In 1795, 77.72% of the cropland area within ETR was concentrated in 26 provinces. There were 25 provinces within ETR where the fractional cropland area was greater than 30% (Figure 3). These provinces were mainly distributed in the same regions as in 1719, the lower reaches of the Volga River, the black soil region in the central ETR, and Ukraine region. Disregarding the provinces without data, the fractional cropland area was the highest in Tula Province, at 64.60%, while the value in Arkhangelsk Province was the lowest, at 0.48%. The provinces of Poltava, Chernigov, Kiev, Wolyn, and Kursk had the largest cropland area, with more than 2.5×104 km2. During 1795-1856, the fractional cropland area for the black soil region, surrounding area of the Volga River, new Russia region and the vicinity of Ural increased markedly, by more than 10 percentiles (Figure 4).
In 1856, 74.24% of the cropland area of ETR was concentrated in 29 provinces. There were 25 provinces within ETR where the fractional cropland area was greater than 40% (Figure 3). These provinces were mainly distributed in the same regions as in 1795, new Russia region, and the vicinity of Ural. Disregarding the provinces without data, the fractional cropland area in Kursk Province was the highest, at 69.13%, while that in Arkhangelsk Province was the lowest, at 0.58%. The provinces of Vyatka, Perm, Samara, Yekaterin Noslav and Kherson had the largest cropland area, with more than 3.5×104 km2. During 1856-1914, the fractional cropland area increased markedly by more than 10 percentiles in the central and western ETR, surrounding area of the Volga River, Ukraine region, new Russia region, and the vicinity of Ural (Figure 4).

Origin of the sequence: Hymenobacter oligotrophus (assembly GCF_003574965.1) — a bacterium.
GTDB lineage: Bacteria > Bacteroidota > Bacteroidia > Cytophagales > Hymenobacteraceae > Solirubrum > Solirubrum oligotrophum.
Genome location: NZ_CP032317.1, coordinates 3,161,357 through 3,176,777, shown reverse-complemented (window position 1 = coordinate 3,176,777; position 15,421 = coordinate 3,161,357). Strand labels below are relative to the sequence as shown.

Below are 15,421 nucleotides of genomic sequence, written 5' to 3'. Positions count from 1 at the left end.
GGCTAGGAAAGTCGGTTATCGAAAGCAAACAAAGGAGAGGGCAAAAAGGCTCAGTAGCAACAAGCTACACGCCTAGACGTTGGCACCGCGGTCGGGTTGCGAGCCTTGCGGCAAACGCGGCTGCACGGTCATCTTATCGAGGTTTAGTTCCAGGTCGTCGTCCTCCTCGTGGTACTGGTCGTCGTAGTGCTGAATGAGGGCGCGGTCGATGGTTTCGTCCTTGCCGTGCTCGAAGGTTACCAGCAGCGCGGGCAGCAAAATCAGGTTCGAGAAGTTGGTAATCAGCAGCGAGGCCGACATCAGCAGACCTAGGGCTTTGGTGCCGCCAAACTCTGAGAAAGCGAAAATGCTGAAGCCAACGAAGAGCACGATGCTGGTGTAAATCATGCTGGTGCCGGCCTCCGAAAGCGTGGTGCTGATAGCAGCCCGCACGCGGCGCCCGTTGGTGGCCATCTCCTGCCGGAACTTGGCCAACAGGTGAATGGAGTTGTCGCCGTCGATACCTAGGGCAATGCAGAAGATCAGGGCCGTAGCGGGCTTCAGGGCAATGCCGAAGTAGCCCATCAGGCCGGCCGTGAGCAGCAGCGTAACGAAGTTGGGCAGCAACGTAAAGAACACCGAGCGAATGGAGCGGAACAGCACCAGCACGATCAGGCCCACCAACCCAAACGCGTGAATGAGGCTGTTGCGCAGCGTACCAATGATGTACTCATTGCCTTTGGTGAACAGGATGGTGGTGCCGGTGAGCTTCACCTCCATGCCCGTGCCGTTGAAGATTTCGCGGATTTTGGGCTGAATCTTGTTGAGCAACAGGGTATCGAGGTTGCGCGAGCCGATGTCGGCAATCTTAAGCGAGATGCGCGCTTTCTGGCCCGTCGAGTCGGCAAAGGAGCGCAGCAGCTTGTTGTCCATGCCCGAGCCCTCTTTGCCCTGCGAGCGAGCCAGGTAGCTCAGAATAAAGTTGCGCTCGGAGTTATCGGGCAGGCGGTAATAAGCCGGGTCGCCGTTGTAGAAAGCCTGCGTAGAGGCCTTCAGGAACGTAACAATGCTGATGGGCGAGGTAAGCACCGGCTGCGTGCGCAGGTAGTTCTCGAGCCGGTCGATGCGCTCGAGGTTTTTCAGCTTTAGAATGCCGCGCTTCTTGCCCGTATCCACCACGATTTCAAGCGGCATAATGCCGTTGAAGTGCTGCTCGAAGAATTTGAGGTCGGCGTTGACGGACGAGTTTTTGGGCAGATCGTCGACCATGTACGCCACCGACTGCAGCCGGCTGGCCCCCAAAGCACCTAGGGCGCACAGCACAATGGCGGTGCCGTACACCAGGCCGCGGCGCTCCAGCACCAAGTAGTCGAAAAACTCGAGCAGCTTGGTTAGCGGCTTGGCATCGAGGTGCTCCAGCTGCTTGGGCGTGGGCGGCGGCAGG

In 1914, there were 25 provinces within ETR where the fractional cropland area was greater than 50% (Figure 3). These provinces were mainly distributed in the same regions as in 1856. There were 20 provinces, each of which had more than 3.0×104 km2 of cropland, accounted for 54.60% of the cropland area of ETR. They were located in the black soil region in the central ETR, surrounding area of the Volga River, Ukraine region, new Russia region, the vicinity of Ural, and north Caucasus region. The fractional cropland area in Yekaterin Noslav Province was the highest, at 76.68%, while that in Arkhangelsk Province was the lowest, at 0.76%. Within ETR, the cropland area was the highest in Perm Province, with 5.65×104 km2, while Black Sea Province had the lowest cropland area, with 0.16×104 km2.

3.3 The explanation for the changes in cropland

In the following sections, we explain the reasons for the changes in cropland within ETR during 1696-1914. The reasons include war and the expansion of territory, the increase and migration of population, the policies related to agricultural development and foreign trade, and climate change. The combination of these factors and the constant interaction between them best explain how Russia's cropland changed between the late 17th century and the early 20th century.
3.3.1 War and the expansion of territory
From 1696 to 1914, the Russian Empire expanded its territory to the south and west of ETR through war and gained considerable land. Among these new territories, there was much land covered by black earth and grey forest earth. The fertility of black soils and grey forest soils is superior to that of the podzolic soils of the central ETR and more suitable for agricultural development (Kalesnik, 1978; James and French, 1983; Richard, 1987).